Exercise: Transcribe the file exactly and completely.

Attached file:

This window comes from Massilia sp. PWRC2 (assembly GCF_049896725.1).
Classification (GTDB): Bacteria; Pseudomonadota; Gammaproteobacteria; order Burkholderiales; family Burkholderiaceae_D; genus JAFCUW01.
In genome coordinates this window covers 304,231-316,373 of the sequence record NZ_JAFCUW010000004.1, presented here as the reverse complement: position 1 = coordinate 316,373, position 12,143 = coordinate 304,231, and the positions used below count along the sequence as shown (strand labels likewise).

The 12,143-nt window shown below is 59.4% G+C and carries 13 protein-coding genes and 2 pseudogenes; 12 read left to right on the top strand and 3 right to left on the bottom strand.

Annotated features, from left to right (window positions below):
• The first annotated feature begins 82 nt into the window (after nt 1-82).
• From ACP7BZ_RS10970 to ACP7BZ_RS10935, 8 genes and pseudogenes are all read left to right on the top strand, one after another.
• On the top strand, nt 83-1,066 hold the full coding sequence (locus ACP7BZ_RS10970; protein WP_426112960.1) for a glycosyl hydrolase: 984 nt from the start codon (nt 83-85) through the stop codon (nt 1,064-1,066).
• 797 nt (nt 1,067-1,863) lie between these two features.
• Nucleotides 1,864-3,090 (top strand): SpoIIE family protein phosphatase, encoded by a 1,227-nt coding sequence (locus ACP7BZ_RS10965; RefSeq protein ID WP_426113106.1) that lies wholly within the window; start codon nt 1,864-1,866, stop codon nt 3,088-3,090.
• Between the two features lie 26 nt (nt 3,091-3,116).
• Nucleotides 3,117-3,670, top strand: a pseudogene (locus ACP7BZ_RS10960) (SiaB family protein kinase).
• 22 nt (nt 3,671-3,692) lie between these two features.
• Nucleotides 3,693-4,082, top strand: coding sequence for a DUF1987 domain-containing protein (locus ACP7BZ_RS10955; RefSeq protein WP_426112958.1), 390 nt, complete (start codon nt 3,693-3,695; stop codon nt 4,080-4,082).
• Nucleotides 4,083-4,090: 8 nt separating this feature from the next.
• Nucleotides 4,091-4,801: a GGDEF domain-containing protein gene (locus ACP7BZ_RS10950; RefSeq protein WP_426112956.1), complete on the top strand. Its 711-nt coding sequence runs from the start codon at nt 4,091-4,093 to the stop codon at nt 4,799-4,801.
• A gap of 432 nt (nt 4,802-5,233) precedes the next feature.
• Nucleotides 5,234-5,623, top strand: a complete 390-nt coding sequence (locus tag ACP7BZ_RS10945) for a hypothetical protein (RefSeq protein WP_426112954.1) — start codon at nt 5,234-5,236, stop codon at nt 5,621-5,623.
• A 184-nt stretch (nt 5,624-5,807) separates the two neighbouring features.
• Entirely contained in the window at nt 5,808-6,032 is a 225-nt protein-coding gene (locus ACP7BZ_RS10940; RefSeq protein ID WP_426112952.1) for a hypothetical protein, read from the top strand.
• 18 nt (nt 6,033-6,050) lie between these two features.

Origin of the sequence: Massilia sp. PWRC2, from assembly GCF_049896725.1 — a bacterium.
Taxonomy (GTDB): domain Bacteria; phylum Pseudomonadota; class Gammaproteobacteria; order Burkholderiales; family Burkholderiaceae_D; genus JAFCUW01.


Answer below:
This window comes from Massilia sp. PWRC2 (assembly GCF_049896725.1).
Classification (GTDB): Bacteria; Pseudomonadota; Gammaproteobacteria; order Burkholderiales; family Burkholderiaceae_D; genus JAFCUW01.
In genome coordinates this window covers 304,231-316,373 of the sequence record NZ_JAFCUW010000004.1, presented here as the reverse complement: position 1 = coordinate 316,373, position 12,143 = coordinate 304,231, and the positions used below count along the sequence as shown (strand labels likewise).

The 12,143-nt window shown below is 59.4% G+C and carries 13 protein-coding genes and 2 pseudogenes; 12 read left to right on the top strand and 3 right to left on the bottom strand.

Annotated features, from left to right (window positions below):
• The first annotated feature begins 82 nt into the window (after nt 1-82).
• From ACP7BZ_RS10970 to ACP7BZ_RS10935, 8 genes and pseudogenes are all read left to right on the top strand, one after another.
• On the top strand, nt 83-1,066 hold the full coding sequence (locus ACP7BZ_RS10970; protein WP_426112960.1) for a glycosyl hydrolase: 984 nt from the start codon (nt 83-85) through the stop codon (nt 1,064-1,066).
• 797 nt (nt 1,067-1,863) lie between these two features.
• Nucleotides 1,864-3,090 (top strand): SpoIIE family protein phosphatase, encoded by a 1,227-nt coding sequence (locus ACP7BZ_RS10965; RefSeq protein ID WP_426113106.1) that lies wholly within the window; start codon nt 1,864-1,866, stop codon nt 3,088-3,090.
• Between the two features lie 26 nt (nt 3,091-3,116).
• Nucleotides 3,117-3,670, top strand: a pseudogene (locus ACP7BZ_RS10960) (SiaB family protein kinase).
• 22 nt (nt 3,671-3,692) lie between these two features.
• Nucleotides 3,693-4,082, top strand: coding sequence for a DUF1987 domain-containing protein (locus ACP7BZ_RS10955; RefSeq protein WP_426112958.1), 390 nt, complete (start codon nt 3,693-3,695; stop codon nt 4,080-4,082).
• Nucleotides 4,083-4,090: 8 nt separating this feature from the next.
• Nucleotides 4,091-4,801: a GGDEF domain-containing protein gene (locus ACP7BZ_RS10950; RefSeq protein WP_426112956.1), complete on the top strand. Its 711-nt coding sequence runs from the start codon at nt 4,091-4,093 to the stop codon at nt 4,799-4,801.
• A gap of 432 nt (nt 4,802-5,233) precedes the next feature.
• Nucleotides 5,234-5,623, top strand: a complete 390-nt coding sequence (locus tag ACP7BZ_RS10945) for a hypothetical protein (RefSeq protein WP_426112954.1) — start codon at nt 5,234-5,236, stop codon at nt 5,621-5,623.
• A 184-nt stretch (nt 5,624-5,807) separates the two neighbouring features.
• Entirely contained in the window at nt 5,808-6,032 is a 225-nt protein-coding gene (locus ACP7BZ_RS10940; RefSeq protein ID WP_426112952.1) for a hypothetical protein, read from the top strand.
• 18 nt (nt 6,033-6,050) lie between these two features.

Origin of the sequence: Massilia sp. PWRC2, from assembly GCF_049896725.1 — a bacterium.
Taxonomy (GTDB): domain Bacteria; phylum Pseudomonadota; class Gammaproteobacteria; order Burkholderiales; family Burkholderiaceae_D; genus JAFCUW01.